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A cyclist passes U.S. and Canadian flags placed side-by-side on the Eisenhower Executive Office Building next to the White House in Washington March 8, 2016. (KEVIN LAMARQUE/REUTERS)
A cyclist passes U.S. and Canadian flags placed side-by-side on the Eisenhower Executive Office Building next to the White House in Washington March 8, 2016. (KEVIN LAMARQUE/REUTERS)

ANDREI SULZENKO

What the U.S. NAFTA demands mean for Canada Add to ...

Andrei Sulzenko is a former Canadian trade negotiator and is currently Executive Fellow at the School of Public Policy, University of Calgary

Reports Thursday say the Trump administration is moving forward on setting out its NAFTA renegotiation objectives for Congressional review. Although still in draft form, there are no great surprises, and there may be more smoke and mirrors than fire below.

The highlight of the package is a proposed “safeguard” mechanism in cases where imports from Canada or Mexico cause or threaten serious injury to U.S. industry – seemingly fulfilling President Donald Trump’s “America First” threats. That’s interesting, because the North American free-trade agreement already has such a provision that works in tandem with safeguard provisions under the World Trade Organization (WTO).

The underlying principle of emergency safeguard action is that countries can impose a temporary tariff or another type of restriction such as a quota, subject to equivalent compensation in trade in other goods or services to the affected parties. For example, U.S. safeguard action on steel could be offset by better access to the U.S. market on agricultural products. If compensation were not offered, trading partners could take retaliatory measures of equivalent effect, say on wine imports from the United States.

In other words, there’s no free lunch; and that’s why safeguards are used relatively seldom. A U.S. push to change existing rules, say to lower NAFTA threshold levels for safeguard action, would be a non-starter, as Canada and Mexico would be better off under more stringent WTO provisions.

Other elements in the draft objectives are not particularly problematic for Canada.

The push on rules of origin, an arcane subject that determines eligibility for duty-free entry, could actually help all three parties. For example, in the controversial auto sector, NAFTA requires 62.5 per cent Canadian, U.S., and Mexican content. A higher content requirement would reinforce North American production, but not favour U.S.-based production as such. Indeed, one of the reasons behind Mr. Trump’s animus for the seemingly ill-fated Trans-Pacific Partnership (TPP) may have been the loosening of auto rules of origin at the behest of Japanese and other Asian suppliers.

The U.S. list also includes enforceable labour and environmental standards as well as provisions on digital commerce – ironically, issues that were addressed in the TPP. These should not be problematic for Canada.

With respect to agricultural products, Canada’s perennial defensive issue relates to our supply management regime for dairy and poultry products, which is an enormous ongoing tax on Canadian consumers. Canada agreed in the TPP negotiations to open the door a little (maximum of 1-1/2 to 3-1/4 per cent penetration of the Canadian market by imports). Renewed pressure from the U.S. should be welcomed by “middle class” Canadians. Even here, though, the U.S. does not have clean hands, with numerous agricultural restrictions and subsidies that impede Canadian competitiveness in the U.S. and third markets. Canada has, therefore, both offensive and defensive positions on agriculture.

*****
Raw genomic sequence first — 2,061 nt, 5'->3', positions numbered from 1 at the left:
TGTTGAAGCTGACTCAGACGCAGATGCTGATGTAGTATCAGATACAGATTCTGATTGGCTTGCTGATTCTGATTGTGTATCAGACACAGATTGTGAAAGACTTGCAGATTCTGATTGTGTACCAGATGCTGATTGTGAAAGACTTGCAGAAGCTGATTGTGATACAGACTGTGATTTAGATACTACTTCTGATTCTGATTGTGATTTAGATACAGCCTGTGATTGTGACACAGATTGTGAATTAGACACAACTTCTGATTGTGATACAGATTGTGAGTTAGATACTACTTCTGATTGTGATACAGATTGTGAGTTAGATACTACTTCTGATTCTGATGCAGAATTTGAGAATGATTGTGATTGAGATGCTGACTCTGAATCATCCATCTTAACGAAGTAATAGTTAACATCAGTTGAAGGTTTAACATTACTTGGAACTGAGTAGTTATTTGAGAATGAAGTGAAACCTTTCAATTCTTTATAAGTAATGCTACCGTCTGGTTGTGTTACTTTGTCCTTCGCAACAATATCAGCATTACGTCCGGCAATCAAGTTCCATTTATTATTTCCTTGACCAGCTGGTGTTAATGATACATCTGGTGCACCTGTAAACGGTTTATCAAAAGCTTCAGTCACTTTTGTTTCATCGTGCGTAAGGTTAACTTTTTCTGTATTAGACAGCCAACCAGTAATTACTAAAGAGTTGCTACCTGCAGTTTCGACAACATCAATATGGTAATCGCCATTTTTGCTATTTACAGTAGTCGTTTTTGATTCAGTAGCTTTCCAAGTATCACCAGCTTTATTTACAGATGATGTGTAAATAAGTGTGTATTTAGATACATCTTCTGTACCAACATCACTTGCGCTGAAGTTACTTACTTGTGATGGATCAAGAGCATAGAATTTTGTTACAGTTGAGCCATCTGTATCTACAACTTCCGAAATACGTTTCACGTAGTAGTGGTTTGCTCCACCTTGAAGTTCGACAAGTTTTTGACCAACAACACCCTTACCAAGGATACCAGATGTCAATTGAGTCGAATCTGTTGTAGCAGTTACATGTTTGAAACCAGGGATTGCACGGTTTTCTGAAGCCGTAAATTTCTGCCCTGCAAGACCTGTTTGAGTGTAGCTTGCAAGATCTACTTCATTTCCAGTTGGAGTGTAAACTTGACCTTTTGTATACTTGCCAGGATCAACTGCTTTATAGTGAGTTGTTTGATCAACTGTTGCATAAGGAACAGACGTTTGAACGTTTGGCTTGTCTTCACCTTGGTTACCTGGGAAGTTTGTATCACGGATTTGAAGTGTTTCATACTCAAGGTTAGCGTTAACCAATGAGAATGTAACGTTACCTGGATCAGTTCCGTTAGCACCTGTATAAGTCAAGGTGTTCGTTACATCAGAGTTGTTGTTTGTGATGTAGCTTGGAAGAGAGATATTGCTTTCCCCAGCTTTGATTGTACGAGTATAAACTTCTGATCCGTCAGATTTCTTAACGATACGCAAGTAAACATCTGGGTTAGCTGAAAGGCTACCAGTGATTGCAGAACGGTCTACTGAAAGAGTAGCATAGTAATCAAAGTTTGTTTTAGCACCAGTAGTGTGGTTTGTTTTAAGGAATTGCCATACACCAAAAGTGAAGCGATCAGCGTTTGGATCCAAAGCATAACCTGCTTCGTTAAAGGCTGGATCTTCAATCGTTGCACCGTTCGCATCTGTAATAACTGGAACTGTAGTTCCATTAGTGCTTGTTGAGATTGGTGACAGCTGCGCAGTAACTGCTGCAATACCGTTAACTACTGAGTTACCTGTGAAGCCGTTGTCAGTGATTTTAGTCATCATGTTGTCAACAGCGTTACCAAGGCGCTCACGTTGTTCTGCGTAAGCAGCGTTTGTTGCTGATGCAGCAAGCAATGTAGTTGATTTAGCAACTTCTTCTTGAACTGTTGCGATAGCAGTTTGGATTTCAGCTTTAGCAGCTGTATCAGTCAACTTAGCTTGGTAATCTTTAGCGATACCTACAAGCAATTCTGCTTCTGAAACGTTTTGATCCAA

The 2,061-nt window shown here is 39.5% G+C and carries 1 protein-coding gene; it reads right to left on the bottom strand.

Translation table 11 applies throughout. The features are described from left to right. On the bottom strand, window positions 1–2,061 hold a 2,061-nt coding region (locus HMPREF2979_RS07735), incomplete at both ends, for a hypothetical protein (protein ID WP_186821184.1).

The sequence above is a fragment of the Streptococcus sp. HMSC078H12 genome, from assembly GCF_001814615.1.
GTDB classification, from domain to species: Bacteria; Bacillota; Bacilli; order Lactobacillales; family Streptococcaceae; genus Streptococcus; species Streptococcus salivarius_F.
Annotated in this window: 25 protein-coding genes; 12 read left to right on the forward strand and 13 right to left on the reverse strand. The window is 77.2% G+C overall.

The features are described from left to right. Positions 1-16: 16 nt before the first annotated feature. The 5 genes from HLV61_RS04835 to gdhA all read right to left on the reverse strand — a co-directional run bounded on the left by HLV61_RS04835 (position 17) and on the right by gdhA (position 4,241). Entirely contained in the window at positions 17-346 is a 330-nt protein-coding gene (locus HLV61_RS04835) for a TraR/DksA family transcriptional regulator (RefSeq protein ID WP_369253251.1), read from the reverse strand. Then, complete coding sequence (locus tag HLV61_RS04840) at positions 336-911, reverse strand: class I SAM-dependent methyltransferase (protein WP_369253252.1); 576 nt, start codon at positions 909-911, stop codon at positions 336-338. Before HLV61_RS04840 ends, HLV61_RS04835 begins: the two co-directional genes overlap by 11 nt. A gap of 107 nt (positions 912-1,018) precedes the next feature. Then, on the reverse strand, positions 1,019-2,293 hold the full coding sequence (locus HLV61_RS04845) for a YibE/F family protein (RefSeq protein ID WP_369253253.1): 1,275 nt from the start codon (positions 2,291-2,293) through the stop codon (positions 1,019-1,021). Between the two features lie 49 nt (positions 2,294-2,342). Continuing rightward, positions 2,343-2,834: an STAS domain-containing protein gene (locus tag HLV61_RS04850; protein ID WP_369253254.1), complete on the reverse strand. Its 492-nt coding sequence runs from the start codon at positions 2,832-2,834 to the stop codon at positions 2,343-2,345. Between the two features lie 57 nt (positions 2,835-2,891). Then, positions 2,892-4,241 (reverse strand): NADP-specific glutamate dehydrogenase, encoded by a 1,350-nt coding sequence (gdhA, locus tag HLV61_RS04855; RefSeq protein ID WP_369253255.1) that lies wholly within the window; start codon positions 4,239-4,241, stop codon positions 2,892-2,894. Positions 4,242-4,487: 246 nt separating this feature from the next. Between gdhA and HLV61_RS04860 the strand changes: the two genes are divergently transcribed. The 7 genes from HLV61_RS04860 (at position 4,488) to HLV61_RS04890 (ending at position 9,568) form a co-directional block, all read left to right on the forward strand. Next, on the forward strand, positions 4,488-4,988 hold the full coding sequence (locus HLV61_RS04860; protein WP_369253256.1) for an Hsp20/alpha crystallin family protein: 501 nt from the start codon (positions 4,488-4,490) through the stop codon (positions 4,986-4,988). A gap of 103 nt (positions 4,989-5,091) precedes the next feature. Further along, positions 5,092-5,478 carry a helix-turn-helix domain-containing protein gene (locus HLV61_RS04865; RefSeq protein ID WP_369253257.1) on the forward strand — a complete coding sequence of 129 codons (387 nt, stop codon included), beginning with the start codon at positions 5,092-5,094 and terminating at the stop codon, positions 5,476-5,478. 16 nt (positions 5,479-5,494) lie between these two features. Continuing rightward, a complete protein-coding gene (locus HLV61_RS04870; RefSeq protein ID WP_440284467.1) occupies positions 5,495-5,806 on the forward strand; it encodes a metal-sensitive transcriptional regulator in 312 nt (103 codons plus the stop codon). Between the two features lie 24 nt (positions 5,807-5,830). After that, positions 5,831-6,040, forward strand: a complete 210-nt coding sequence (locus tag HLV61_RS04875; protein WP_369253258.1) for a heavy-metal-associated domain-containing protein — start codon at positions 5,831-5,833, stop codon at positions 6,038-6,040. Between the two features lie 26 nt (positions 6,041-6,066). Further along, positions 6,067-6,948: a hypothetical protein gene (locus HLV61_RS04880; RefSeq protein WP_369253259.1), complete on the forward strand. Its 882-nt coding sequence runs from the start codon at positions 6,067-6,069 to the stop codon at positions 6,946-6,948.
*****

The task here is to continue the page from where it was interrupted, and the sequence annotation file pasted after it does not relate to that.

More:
Regarding the U.S. interest in greater access for government procurement contracts, again Canada has a strong offensive position vis-a-vis the U.S. market, particularly as it applies to the proliferation of “Buy America” proposals at both federal and state levels. That would make for an interesting discussion.

The most troublesome element of the whole U.S. laundry list is the apparent targeting of NAFTA’s Chapter 19 dispute-settlement provisions related to the application of anti-dumping and countervailing duties. Unlike emergency safeguard action, the imposition of anti-dumping (selling below fair market value) and countervailing (subsidized exports) duties does not require compensation because they are “unfair” trade practices if they cause material injury to domestic producers. It is, therefore, a favourite protectionist instrument, the most prominent of which has been the ongoing softwood lumber dispute between Canada and the United States involving allegedly subsidized Canadian exports.

When Canada and the United States were negotiating the original bilateral free-trade agreement (FTA) 30 years ago, this was the issue that nearly torpedoed a deal. Canada insisted on an independent adjudication mechanism because of too many instances of perceived protectionist bias in the rulings of the U.S. Commerce Department on the existence of dumping or subsidy and of the U.S. International Trade Commission (appointed by the president) on the question of material injury to domestic producers. Although case law over the intervening years suggests that the process has been fair and has worked well for all parties, Americans continue to smoulder about their loss of sovereignty in applying U.S. law.

A step back from the current provisions of Chapter 19, or scuttling it altogether, should be a non-starter for Canada (and probably Mexico), just as it was in 1987. Although there are similar provisions in the WTO, to which we could avail ourselves instead of the NAFTA provisions, the message for Canada would be “might trumps right” in interpreting the application of U.S. law. This is not a place we want to be with a protectionist administration and often cheerleading Congress.

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